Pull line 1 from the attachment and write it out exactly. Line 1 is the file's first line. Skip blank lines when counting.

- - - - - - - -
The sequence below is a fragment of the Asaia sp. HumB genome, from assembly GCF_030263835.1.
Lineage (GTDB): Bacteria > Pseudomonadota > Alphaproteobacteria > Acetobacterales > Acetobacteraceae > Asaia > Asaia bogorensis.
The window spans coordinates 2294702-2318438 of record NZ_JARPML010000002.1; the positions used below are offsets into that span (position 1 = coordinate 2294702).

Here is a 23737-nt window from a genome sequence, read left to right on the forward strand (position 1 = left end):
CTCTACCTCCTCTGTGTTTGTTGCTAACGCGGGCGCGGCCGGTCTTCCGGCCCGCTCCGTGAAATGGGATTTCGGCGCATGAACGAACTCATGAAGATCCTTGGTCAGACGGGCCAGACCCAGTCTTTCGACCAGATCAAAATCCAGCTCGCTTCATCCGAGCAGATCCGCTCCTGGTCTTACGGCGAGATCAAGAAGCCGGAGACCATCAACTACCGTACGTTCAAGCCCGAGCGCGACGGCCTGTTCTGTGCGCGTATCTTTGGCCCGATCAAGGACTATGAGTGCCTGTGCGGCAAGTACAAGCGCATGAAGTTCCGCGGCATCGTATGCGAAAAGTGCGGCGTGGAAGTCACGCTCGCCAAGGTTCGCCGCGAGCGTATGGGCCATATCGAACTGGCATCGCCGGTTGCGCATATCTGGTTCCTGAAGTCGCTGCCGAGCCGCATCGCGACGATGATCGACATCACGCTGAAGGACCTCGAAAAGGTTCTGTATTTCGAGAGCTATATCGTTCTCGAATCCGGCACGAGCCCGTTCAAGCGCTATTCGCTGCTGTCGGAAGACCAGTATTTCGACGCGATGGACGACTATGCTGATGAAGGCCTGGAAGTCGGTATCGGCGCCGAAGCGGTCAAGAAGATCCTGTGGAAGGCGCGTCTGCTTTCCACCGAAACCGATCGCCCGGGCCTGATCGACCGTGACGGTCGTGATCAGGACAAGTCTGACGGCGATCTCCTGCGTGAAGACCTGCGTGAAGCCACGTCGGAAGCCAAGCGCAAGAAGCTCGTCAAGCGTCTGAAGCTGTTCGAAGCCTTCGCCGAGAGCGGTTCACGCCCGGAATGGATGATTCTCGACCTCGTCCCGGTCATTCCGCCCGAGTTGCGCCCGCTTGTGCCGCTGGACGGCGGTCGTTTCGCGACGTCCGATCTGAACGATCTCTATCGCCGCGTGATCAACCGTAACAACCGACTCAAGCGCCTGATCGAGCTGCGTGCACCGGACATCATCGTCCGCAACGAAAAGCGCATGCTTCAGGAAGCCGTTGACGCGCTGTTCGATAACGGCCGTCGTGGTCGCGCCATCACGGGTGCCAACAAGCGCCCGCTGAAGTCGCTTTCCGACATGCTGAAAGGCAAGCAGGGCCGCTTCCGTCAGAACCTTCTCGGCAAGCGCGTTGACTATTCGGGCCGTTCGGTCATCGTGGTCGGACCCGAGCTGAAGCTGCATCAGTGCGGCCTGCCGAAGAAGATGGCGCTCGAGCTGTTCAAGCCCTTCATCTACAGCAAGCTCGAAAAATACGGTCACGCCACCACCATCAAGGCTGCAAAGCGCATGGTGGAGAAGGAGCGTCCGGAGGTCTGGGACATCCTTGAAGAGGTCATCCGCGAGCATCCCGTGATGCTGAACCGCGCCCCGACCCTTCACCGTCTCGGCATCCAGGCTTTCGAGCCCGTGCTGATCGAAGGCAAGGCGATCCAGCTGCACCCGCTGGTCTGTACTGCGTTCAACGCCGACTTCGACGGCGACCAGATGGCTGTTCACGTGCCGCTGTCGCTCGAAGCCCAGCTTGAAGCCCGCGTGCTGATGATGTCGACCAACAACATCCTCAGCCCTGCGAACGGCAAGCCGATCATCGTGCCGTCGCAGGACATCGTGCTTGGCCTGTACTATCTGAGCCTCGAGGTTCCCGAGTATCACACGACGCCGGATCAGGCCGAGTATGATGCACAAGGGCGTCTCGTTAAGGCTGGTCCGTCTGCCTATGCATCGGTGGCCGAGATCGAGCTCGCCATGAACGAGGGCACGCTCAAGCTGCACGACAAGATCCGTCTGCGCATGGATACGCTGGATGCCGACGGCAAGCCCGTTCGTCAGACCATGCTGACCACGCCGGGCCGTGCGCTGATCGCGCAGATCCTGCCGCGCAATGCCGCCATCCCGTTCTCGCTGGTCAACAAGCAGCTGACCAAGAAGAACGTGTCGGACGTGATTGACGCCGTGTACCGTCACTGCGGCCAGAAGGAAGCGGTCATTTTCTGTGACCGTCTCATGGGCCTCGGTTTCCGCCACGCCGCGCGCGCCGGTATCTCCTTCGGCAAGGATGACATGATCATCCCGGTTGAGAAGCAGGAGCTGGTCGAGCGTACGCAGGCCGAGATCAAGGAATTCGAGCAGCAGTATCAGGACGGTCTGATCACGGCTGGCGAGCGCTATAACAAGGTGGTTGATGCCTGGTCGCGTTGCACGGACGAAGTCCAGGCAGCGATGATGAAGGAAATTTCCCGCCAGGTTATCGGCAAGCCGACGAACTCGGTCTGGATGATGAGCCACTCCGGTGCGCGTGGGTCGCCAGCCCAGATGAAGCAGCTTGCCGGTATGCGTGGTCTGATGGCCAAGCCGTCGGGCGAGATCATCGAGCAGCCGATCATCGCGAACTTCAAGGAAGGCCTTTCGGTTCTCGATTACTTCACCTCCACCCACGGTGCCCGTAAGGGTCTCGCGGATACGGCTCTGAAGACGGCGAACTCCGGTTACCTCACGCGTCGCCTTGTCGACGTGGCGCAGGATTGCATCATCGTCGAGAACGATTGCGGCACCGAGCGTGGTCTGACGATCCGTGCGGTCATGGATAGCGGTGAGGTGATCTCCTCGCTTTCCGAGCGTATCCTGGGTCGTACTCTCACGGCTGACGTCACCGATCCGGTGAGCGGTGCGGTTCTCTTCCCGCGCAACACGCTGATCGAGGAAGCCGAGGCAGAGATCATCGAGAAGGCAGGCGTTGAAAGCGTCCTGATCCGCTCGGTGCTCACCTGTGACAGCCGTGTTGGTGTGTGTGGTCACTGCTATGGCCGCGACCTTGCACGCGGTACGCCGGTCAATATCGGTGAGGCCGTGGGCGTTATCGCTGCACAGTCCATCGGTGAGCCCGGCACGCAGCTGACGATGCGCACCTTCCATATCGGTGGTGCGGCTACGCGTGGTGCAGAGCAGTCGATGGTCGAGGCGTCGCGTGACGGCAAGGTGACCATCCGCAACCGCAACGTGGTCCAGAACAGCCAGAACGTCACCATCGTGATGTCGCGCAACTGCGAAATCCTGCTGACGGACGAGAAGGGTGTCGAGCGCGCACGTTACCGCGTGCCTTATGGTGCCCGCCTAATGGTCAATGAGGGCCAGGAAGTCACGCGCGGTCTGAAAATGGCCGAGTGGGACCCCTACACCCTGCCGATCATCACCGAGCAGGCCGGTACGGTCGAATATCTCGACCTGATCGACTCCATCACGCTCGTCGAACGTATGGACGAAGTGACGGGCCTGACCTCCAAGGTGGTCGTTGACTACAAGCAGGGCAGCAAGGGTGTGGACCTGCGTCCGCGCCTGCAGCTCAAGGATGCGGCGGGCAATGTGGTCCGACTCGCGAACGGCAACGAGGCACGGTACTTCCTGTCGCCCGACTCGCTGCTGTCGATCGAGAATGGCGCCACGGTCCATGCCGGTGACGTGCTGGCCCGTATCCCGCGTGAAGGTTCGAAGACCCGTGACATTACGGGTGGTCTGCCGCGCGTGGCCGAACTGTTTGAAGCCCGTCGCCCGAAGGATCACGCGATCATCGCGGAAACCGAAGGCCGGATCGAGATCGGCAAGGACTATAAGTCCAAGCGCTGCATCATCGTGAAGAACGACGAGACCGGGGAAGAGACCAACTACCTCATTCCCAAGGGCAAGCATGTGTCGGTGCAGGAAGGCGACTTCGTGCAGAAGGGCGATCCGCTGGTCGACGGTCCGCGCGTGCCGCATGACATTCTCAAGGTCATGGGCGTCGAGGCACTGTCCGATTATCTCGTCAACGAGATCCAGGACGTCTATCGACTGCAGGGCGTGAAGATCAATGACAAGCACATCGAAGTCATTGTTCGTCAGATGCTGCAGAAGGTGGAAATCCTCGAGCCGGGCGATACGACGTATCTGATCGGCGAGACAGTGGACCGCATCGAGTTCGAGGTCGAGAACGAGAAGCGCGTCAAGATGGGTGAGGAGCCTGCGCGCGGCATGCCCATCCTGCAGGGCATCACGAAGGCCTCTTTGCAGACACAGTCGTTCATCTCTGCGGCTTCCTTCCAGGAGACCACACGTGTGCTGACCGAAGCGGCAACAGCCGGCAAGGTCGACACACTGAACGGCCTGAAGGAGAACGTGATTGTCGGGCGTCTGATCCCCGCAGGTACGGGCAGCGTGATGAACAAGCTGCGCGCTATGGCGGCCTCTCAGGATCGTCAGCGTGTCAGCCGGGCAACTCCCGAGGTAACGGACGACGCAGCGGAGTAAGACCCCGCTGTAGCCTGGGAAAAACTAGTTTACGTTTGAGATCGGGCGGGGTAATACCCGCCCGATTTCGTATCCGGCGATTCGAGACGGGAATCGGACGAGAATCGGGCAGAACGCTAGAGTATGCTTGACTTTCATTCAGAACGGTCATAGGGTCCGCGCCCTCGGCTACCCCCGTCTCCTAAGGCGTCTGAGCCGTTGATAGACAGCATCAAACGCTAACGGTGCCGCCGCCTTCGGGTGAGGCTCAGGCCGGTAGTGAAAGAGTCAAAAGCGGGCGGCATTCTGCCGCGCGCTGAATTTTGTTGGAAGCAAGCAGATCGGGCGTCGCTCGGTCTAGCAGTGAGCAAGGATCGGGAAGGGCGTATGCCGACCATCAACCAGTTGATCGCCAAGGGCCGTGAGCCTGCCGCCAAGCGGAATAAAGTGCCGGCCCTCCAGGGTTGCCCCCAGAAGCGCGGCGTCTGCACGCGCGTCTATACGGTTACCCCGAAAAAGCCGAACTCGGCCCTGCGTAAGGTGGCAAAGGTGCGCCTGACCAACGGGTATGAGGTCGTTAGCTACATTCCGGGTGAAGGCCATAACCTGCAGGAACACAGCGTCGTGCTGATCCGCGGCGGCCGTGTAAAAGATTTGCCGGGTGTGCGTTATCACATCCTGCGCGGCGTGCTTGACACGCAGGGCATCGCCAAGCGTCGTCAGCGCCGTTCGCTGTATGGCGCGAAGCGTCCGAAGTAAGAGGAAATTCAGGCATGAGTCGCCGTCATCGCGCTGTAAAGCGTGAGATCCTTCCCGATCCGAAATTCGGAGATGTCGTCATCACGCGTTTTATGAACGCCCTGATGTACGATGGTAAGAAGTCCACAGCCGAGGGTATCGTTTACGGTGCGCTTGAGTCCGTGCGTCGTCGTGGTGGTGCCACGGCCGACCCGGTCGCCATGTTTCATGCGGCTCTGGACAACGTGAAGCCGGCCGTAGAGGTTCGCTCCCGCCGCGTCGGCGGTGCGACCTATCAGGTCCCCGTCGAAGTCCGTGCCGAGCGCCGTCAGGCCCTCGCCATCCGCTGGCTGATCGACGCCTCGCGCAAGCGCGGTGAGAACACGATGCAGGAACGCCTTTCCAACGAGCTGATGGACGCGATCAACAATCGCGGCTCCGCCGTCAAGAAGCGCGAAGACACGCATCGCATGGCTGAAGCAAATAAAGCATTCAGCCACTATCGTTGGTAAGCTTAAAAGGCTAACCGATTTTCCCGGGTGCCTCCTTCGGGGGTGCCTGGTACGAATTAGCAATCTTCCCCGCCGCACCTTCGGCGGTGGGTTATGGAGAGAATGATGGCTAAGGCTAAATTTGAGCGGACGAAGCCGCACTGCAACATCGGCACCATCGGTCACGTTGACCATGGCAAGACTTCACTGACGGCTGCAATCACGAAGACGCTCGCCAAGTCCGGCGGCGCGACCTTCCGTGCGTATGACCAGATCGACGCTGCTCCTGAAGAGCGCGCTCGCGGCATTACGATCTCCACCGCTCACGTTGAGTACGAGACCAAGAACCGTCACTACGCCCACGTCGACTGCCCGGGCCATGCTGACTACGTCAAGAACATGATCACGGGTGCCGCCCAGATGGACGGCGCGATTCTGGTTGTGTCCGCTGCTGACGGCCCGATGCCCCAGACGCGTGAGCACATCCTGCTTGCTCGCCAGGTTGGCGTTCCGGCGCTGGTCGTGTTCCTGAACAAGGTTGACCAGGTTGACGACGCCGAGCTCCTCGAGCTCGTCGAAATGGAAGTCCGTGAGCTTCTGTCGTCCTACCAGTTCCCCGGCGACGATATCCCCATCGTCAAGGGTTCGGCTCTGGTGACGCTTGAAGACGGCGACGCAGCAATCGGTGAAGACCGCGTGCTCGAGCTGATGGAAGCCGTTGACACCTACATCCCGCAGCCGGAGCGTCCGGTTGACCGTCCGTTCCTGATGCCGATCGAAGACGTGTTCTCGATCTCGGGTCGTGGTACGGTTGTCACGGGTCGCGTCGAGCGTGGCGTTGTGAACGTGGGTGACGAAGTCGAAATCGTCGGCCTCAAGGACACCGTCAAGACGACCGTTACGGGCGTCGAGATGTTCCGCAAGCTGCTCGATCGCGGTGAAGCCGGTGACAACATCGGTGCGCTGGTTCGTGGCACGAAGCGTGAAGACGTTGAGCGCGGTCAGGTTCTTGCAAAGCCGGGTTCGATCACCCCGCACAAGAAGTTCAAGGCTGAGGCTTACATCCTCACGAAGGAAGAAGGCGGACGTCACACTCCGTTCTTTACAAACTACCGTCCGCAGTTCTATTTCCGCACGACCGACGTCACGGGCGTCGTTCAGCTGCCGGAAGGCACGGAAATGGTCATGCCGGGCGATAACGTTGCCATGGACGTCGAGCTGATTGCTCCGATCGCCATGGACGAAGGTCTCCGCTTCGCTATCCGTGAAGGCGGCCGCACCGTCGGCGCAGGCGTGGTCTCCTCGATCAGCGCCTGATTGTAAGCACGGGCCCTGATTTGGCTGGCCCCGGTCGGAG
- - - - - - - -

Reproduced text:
The sequence below is a fragment of the Asaia sp. HumB genome, from assembly GCF_030263835.1.